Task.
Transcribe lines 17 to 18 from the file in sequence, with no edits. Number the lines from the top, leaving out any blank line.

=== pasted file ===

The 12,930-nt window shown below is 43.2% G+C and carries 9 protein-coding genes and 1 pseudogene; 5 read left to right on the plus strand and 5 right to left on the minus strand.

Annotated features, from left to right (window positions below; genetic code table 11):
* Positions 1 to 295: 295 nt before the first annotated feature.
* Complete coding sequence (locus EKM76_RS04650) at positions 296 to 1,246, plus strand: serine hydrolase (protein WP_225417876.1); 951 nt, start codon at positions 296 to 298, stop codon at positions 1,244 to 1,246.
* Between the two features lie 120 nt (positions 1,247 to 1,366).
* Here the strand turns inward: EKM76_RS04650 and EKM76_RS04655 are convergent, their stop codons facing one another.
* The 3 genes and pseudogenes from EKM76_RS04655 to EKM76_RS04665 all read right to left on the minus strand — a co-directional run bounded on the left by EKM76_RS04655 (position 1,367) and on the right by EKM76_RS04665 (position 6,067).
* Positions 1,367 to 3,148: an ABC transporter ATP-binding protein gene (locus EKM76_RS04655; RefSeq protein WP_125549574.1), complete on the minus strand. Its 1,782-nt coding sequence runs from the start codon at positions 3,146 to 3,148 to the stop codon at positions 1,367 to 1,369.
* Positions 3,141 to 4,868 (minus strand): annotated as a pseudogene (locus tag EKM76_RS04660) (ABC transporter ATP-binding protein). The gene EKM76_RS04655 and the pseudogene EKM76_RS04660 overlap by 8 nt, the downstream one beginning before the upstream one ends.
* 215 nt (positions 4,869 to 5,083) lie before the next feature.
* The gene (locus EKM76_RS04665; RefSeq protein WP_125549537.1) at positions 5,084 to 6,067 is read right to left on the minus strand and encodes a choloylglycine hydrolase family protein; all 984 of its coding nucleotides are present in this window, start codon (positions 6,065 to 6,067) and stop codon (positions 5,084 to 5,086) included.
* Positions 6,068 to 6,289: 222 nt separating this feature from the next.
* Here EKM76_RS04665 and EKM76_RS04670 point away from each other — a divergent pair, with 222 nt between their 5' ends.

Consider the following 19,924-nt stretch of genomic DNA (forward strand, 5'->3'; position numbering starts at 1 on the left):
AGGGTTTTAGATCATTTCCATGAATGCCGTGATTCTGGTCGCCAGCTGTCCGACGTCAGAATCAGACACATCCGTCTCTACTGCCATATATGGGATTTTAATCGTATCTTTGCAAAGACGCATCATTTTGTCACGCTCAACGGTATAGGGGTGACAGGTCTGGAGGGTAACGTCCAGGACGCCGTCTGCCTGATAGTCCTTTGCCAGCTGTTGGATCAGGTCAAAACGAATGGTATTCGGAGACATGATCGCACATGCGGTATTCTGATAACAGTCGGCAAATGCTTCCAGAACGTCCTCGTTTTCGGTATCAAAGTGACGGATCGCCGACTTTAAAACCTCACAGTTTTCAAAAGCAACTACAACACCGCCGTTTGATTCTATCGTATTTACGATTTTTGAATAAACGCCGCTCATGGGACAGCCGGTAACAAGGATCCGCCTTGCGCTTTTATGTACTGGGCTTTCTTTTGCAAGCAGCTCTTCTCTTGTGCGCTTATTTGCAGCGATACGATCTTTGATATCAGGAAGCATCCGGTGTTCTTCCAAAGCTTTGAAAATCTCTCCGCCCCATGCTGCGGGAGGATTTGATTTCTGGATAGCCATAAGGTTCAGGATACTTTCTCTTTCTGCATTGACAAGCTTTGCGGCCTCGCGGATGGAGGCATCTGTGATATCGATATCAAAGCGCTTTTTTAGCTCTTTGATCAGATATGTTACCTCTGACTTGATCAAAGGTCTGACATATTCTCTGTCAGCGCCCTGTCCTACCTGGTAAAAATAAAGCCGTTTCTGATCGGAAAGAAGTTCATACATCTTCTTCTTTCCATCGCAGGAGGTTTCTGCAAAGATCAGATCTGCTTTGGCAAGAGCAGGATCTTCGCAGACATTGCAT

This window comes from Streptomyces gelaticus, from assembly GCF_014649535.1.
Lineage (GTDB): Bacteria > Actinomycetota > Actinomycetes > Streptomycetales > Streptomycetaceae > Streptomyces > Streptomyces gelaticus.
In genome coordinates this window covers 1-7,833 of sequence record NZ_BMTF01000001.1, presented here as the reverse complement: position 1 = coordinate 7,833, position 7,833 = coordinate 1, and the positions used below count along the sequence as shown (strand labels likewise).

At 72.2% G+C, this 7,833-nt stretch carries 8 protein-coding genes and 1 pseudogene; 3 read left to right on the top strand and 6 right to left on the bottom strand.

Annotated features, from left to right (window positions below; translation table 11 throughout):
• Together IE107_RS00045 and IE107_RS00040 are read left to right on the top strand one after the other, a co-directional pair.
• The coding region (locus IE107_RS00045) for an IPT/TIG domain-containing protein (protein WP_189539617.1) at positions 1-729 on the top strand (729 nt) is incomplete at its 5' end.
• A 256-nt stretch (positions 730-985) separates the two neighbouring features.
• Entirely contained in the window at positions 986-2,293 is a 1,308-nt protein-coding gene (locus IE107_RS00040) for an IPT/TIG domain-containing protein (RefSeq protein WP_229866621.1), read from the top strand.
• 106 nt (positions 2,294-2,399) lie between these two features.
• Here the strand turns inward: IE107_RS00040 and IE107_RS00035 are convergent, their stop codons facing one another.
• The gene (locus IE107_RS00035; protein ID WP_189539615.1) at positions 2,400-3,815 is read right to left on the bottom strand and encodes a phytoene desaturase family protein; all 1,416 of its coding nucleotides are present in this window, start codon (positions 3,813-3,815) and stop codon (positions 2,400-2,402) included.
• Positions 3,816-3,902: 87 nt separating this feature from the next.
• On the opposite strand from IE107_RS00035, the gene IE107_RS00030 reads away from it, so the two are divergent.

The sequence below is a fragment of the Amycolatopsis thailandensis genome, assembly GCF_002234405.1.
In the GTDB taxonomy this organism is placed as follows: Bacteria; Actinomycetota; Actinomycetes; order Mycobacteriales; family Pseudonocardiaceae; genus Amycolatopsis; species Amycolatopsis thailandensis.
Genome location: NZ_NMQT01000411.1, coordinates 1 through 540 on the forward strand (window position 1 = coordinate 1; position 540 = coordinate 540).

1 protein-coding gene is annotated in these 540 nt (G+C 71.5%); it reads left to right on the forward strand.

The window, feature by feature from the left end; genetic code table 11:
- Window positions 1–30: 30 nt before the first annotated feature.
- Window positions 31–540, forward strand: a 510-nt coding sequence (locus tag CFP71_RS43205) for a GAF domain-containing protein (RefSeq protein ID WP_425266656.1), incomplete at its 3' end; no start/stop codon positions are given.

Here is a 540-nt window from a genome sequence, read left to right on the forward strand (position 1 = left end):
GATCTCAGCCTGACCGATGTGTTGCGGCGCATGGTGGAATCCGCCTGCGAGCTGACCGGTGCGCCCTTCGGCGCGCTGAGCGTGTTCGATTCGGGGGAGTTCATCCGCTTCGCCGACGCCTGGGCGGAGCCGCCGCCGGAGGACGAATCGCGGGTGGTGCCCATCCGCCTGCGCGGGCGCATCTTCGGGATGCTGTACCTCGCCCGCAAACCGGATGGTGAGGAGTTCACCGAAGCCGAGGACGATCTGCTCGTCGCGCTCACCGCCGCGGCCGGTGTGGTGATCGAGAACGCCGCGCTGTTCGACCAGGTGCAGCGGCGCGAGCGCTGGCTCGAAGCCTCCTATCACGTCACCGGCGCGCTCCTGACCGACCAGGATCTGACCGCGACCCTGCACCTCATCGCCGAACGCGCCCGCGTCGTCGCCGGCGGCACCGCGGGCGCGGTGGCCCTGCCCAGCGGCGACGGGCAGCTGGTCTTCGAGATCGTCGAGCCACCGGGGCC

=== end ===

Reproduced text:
Lineage (GTDB): Bacteria > Actinomycetota > Actinomycetes > Streptomycetales > Streptomycetaceae > Streptomyces > Streptomyces gelaticus.
In genome coordinates this window covers 1-7,833 of sequence record NZ_BMTF01000001.1, presented here as the reverse complement: position 1 = coordinate 7,833, position 7,833 = coordinate 1, and the positions used below count along the sequence as shown (strand labels likewise).